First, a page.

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Cars, places and spaces in police drama

Bignell, J. (2016) Cars, places and spaces in police drama. In: McElroy, R. (ed.) Contemporary British Television Crime Drama: Cops on the Box. Routledge Advances in Television Studies. Routledge, London, pp. 123-136. ISBN 9781472454935

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Abstract/Summary

Cars in police drama signify performatively, and do important work to contribute to programmes’ form, meaning and distinctive identity. They are things that come to have a life of their own within the fictional world of a television police series. They are endowed with apparent agency, character and personality that conceal their nature as objects. The chapter suggests that the significance of cars in television police drama is also dependent on an industrial history in which changing production circumstances affect how cars can appear on screen. Studio-based programmes, programmes using filmed inserts of car action in combination with studio drama, then filmed or digitally recorded programmes, deploy cars differently because of what can be achieved with available cameras and technologies of sound recording. Within the police genre, there are differences between character-focused dramas versus action-focused ones that affect how often, and in what ways, cars appear in programmes. But in each case, cars are narrative vehicles and drive the narrative, at the same time as they are relatively passive components of setting. Cars are an aspect of aesthetic style, and contribute to its definition as a marker of the programme’s distinctive identity. In association with the protagonists, and as a result of the car’s continuity through an episode across sequences and across commercial breaks, cars specific to a series are important to its brand identity. Structurally, car sequences work as a kind of glue, linking places in the fictional world and linking segments of storyline. In as much as they are a tool for, and extension of, the police protagonist, the police’s cars signify the ideological function of law enforcement and its ability to control physical space. Tracing the different roles of cars in police series is a way into the textual, historical and cultural work of television as well as the police genre specifically.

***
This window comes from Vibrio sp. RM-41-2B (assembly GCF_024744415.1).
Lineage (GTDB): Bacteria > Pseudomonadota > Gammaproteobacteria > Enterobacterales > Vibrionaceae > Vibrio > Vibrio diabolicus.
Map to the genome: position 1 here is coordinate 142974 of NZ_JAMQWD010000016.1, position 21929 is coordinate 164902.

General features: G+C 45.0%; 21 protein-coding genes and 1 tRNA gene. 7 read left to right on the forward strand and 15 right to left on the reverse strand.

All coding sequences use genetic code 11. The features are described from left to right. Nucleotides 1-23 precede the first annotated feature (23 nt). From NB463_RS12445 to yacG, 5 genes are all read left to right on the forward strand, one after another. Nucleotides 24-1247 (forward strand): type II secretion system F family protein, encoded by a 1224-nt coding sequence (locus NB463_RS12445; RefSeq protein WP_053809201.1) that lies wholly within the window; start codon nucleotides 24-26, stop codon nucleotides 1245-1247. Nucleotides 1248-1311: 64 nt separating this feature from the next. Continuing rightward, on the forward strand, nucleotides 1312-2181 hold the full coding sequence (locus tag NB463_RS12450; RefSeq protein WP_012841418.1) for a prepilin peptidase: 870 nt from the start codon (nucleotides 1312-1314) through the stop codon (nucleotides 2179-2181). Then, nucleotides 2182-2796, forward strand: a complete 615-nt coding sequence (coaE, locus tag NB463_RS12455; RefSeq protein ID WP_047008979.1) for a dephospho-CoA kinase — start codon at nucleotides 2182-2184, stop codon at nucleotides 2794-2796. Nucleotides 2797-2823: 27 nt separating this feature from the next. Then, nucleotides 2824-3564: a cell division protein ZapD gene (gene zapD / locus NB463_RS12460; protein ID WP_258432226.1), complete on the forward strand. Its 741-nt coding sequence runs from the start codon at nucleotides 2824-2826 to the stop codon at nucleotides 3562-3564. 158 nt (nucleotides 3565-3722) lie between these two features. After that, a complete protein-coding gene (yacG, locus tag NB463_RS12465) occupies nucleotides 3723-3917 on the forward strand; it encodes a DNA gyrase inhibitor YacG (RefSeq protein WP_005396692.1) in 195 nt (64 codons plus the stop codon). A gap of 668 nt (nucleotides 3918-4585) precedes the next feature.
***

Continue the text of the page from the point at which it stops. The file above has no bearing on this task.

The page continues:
Item Type:Book or Report Section
Refereed:No
Divisions:Faculty of Arts, Humanities and Social Science > School of Arts and Communication Design > Film, Theatre & Television
ID Code:69286
Uncontrolled Keywords:Television; Police; Car; Drama; TV; Genre; Cops
Publisher:Routledge

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